However, the S60 was not as precise or viscerally rewarding as some of its rear-drive German counterparts; nimble and zippy, it certainly was fun to fling around town, especially when its transmission is in its more aggressive Sport mode, but one particular excursion to Angeles Crest Highway reminded us that this 3,548-lb sedan is more capable than outstanding when it comes to high-performance driving.
Routine errands were easy with the Volvo; one-touch door locking and unlocking helped when our hands were full of groceries, and kid-loading duties were easy since that function works on the rear doors as well as the fronts. Routine maintenance also proved a friendly experience at a nearby Volvo service center, and the car's only out-of-the-box defects--loose sunroof trim and a stinky odor from the air conditioner--were remedied easily enough, though it did take several weeks for the sunroof trim to arrive; at least it was replaced while we waited.
At the Pump
The Volvo S60 T5 is rated at 20 mpg city and 30 mpg highway, and during our time with the S60 we burned through just over 700 gallons of gas, averaging a grand total of 21.72 mpg--a number consistent with our primarily urban driving environment, seasoned with the occasional highway stint and road trip. Our actual fuel economy revealed the trip computer was fairly accurate for the most part, though it had a tendency to be optimistic by one to two miles per gallon. Despite our sincerest efforts at hypermiling, we couldn't eke out more than 28.6 mpg from a tank of gas; however, we're more likely to blame our lack of discipline than the car's inability to surpass the 30 mpg mark.
Would we have liked to see better fuel economy from the S60? We suspect we might have preferred the tradeoff of the all-wheel-drive T6's grunt for its EPA rating of 18/25 mpg, and the 6-cylinder's meatier powerband would have enabled more judicious throttle application. On the other hand, maybe it would have encouraged us to speed more, too, a potentially pricier proposition when all is said and done, especially if law enforcement gets involved.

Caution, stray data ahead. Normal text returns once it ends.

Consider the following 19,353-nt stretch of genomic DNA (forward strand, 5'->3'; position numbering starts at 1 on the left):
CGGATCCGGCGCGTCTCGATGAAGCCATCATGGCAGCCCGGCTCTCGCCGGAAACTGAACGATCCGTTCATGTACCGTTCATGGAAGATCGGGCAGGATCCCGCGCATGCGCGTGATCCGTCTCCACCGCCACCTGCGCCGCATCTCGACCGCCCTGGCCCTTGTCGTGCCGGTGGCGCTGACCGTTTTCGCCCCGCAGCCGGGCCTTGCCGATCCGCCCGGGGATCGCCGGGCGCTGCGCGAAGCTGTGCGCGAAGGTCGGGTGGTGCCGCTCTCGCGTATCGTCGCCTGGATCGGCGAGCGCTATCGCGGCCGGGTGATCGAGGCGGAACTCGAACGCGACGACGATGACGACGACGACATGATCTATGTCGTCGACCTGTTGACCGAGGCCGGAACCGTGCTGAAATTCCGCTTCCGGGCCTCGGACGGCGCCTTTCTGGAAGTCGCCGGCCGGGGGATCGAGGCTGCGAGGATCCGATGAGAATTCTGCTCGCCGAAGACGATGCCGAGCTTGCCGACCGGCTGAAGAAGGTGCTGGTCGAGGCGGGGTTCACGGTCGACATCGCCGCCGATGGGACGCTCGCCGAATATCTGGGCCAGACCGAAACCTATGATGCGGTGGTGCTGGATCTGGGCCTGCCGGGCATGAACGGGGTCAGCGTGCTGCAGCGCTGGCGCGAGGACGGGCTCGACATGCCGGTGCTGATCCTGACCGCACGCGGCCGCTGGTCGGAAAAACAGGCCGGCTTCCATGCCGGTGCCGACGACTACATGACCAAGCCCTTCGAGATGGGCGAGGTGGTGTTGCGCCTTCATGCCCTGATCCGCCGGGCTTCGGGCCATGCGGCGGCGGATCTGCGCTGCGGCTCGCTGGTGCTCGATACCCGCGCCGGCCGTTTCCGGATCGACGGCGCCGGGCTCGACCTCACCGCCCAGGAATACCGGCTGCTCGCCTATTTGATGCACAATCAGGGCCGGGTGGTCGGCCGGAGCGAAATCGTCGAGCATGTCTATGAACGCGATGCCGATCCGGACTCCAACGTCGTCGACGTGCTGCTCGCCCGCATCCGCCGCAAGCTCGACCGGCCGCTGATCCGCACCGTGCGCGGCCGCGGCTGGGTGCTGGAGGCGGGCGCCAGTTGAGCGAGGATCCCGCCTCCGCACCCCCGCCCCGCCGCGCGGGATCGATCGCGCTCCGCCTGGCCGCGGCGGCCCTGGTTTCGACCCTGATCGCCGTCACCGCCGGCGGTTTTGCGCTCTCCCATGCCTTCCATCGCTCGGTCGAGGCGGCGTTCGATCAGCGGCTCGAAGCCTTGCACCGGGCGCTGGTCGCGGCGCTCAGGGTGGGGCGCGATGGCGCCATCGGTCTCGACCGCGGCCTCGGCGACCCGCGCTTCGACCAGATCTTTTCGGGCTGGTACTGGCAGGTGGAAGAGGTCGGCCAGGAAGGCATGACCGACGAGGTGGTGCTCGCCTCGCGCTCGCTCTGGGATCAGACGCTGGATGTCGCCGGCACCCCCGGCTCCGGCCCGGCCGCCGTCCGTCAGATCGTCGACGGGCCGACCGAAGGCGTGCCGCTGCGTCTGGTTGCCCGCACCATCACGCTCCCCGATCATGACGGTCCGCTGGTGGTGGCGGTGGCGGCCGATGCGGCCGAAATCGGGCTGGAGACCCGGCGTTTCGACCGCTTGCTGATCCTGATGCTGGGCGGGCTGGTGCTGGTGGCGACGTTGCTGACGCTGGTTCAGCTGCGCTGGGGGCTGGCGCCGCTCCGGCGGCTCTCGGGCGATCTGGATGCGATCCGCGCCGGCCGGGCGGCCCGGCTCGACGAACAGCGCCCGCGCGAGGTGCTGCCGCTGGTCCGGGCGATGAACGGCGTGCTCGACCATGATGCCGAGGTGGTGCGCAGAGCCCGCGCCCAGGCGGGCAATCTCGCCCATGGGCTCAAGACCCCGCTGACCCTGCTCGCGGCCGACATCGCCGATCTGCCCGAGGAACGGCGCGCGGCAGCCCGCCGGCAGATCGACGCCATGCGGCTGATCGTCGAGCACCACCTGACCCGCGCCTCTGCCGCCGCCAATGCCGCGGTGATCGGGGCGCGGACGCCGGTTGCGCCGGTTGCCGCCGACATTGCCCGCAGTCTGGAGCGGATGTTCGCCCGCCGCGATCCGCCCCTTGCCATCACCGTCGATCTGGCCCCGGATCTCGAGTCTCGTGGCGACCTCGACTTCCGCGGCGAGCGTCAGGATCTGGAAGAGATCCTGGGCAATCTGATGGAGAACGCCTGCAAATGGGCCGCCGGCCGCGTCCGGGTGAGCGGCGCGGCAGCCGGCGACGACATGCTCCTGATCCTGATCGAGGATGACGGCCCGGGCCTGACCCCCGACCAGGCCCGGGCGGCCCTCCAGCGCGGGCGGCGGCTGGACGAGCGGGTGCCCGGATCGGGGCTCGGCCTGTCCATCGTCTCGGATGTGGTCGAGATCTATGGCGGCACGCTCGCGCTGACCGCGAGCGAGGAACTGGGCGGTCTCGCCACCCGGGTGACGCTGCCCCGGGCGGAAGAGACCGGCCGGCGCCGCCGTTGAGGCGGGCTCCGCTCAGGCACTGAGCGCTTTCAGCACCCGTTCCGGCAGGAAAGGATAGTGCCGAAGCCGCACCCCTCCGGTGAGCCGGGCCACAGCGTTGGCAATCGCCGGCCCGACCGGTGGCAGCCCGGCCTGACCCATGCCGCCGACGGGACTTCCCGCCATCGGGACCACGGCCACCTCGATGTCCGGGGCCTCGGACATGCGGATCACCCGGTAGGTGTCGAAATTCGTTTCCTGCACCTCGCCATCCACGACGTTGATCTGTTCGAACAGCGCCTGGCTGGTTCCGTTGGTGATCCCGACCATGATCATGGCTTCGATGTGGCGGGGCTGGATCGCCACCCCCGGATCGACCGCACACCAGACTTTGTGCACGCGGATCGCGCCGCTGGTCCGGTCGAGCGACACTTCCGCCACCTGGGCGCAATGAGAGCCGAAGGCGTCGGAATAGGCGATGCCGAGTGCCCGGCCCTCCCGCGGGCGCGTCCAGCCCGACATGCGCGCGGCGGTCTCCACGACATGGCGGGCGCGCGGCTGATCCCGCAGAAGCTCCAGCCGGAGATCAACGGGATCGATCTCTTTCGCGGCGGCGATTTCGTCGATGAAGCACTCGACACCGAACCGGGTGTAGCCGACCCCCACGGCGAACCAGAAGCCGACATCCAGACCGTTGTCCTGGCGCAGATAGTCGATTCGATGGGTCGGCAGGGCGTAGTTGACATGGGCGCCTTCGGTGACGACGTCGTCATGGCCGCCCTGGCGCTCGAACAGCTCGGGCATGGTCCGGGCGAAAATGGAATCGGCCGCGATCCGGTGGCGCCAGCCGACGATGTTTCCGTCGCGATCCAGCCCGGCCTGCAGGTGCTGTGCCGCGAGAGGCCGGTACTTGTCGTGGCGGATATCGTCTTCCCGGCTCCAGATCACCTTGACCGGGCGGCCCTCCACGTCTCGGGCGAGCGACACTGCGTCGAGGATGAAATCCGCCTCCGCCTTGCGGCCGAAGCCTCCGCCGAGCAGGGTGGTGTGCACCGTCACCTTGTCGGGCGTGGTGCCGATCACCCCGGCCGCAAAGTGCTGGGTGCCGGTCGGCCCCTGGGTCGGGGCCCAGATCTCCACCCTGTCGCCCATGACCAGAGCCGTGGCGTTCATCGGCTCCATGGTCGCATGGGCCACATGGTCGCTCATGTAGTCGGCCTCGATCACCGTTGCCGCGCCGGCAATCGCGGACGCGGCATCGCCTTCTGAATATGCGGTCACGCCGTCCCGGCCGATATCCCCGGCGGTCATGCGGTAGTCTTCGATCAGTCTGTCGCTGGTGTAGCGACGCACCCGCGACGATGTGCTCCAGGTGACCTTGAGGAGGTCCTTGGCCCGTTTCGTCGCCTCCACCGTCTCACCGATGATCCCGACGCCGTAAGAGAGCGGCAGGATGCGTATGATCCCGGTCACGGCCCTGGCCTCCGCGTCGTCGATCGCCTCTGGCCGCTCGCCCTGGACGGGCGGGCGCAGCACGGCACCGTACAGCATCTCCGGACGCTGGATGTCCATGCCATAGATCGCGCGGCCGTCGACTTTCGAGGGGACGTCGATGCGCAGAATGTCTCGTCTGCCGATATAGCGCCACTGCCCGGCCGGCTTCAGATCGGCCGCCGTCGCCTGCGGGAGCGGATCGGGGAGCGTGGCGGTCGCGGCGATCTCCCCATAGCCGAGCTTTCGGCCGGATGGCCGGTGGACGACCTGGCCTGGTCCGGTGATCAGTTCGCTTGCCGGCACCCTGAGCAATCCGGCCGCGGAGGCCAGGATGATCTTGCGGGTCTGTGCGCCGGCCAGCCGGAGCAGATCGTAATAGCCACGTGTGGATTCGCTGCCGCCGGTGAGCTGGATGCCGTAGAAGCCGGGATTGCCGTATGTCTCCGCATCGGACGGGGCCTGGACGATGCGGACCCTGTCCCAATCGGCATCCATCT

Bottom Line: Anxiety Eased
Going into any automotive purchase can feel like a gamble, and straying from the big players--BMW, Mercedes-Benz, or any number of others--can feel like you're upping the ante of risk. If anything, our time with the Volvo S60 has reinforced our belief that the Chinese-owned Swedish carmaker builds capable, durable cars whose reputation for safety is also bundled with enough luxury and driving enjoyment to make them a viable alternative against mainstream European and American rides.
Will the S60 completely satisfy weekend autocrossers and wannabe racers? As we explained in our Volvo vs. BMW Smackdown, not quite, but considering its value proposition coupled with our experiences of almost entirely trouble-free motoring, not to mention its high quality interior and reassuring 5-year/50,000-mile free scheduled maintenance plan, we'd say that the Volvo S60 is quite the sleeper within the competitive world of sports sedans.
The most revealing emotion of all? We were truly sad to give back the Volvo, and we'll miss its unexpectedly warm Nordic personality, but coming soon to our long-term garage is the 2013 BMW 328i, which should provide an intriguing counter-argument against the S60. Stay tuned!